Which flights are cancelled from Newcastle Airport today? List of easyJet, Tui, Jet2, BA departures affected

A Hurricane approaching Florida has caused mass airport closures. Here are all the latest updates for flights from Newcastle Airport today

Now that holidays are back on the menu following uncertainty with COVID restrictions, people will be desperate to jet off to sunnier climates.

This means that recent months have seen some airports across the UK see the biggest influx in passengers since before the pandemic.

Unfortunately, the sudden increase has left many airlines and airports struggling to keep up.

Newcastle Airport terminal front

This has resulted in many airlines cancelling hundreds of flights across the country, leaving holiday makers missing out on their getaways.

So, what is the situation like at Newcastle airport?

Here’s everything you need to know about potential delays getting through the airport.

Are there any delayed flights?

On Saturday 8 October there were no delayed from Newcastle airport.

Are there any delayed flights from Newcastle Airport?

On Saturday 8 October there were no cancellations from Newcastle airport.

Why are flights being cancelled across the UK?

There are multiple reasons behind the mass cancellations. Many airports have struggled with staffing issues with mass hiring happening in multiple locations, including Newcastle.

On Friday 16 September, Air France suspended many flights due to strikes from French air traffic controllers.

The French Syndicat National des Contrôleurs du Trafic Aérien (SNCTA) union announced that their members would be calling for strike action due to pay and working conditions in a statement that read:

“Between 2029 and 2035, one third of the [air traffic control] workforce is retiring. It is imperative that we anticipate and plan recruitment,

“If not, the consequences will be inevitable in terms of the public service, working conditions and flexibility.”

On Monday 19 Septmeber, BA announced that they would be reducing their number of flights to respect the national mourning period following the death of Queen Elizabeth II.

Additionally airlines have airlines have encountered technical issues as well as staffing issues in recent months.

Easyjet has blamed its flight cancellations on a backlog caused by software issues.

TUI has yet to release concrete details surrounding its cancellations, simply saying the disruption is due to “operational and supply chain issues”, as well as an influx of passengers travelling.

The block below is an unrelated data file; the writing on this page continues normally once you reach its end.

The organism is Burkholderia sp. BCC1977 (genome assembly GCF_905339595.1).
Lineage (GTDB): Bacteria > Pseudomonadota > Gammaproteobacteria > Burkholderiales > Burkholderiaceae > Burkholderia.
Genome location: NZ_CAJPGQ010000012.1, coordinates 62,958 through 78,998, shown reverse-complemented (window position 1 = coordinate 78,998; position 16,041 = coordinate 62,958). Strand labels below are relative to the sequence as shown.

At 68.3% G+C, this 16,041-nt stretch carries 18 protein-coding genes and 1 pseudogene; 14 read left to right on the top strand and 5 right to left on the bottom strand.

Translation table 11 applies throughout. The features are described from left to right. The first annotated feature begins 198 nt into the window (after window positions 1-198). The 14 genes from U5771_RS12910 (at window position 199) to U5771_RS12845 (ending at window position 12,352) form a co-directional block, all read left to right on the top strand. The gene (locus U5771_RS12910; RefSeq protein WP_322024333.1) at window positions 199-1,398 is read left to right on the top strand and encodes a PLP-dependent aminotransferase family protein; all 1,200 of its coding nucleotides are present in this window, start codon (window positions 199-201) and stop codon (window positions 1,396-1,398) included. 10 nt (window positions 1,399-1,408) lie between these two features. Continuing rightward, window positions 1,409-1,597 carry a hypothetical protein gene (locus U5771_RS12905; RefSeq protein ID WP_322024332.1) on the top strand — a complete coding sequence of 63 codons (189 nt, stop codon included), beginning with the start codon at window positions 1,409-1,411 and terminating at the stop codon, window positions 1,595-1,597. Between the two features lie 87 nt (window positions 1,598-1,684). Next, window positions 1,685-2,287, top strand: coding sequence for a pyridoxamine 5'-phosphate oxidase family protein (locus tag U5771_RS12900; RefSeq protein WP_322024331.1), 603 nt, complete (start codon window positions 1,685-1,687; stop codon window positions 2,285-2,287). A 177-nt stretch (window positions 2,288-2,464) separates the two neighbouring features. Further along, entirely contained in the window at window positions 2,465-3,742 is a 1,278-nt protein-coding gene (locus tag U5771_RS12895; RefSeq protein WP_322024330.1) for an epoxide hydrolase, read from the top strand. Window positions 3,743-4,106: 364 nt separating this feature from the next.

A spokesperson for the travel company said: “We would like to apologise for the inconvenience to customers who have experienced flight delays or a flight cancellation.

“Delays have been caused due to a combination of factors and we are doing everything we can to keep customers updated, and will provide refreshments and, where appropriate, provide hotel accommodation.”

What to do if your flight is cancelled?

If your flight is cancelled or delayed by a certain amount of time, you should be able to get compensation.

The delay time varies from airline to airline so it is best to check directly with your airline.

Tui said that refunds would be available to those affected.

In a statement, the airline said: “Where we have made the difficult decision to cancel a small number of flights, customers will receive a full refund within 14 days and we will contact them directly to help them try and find another holiday.

“We would like to thank our customers for their understanding and apologise for any inconvenience caused.”

You can find out more about how you can claim a refund due to a cancelled flight with TUI via their refunds request form.

British Airways website offers information on how you can claim a refund if your flight has been affected by the ongoing disruptions.

For passengers due to fly with Easyjet you can find out more about whether you are entitled to a refund or compensation and when you will get it from their delays and cancellations page.

Law UK261 covers disruption to any flights departing from a UK airport, as well as flights arriving at a UK or EU airport on a UK or EU airline, meaning you should be entitled to flight compensation.

Every airline has a duty to get you to your destination with as little delay as possible. They should offer you passage on a rival carrier if their flights are full or cancelled.

Airlines must offer assistance and care such as food vouchers and accommodation if your flight is delay under the following parameters:

  • More than two hours for a short-haul flight under 1,500km 
  • More than three hours for medium-haul flights between 1,500km to 3,500km
  • More than four hours for long-haul flights over 3,500km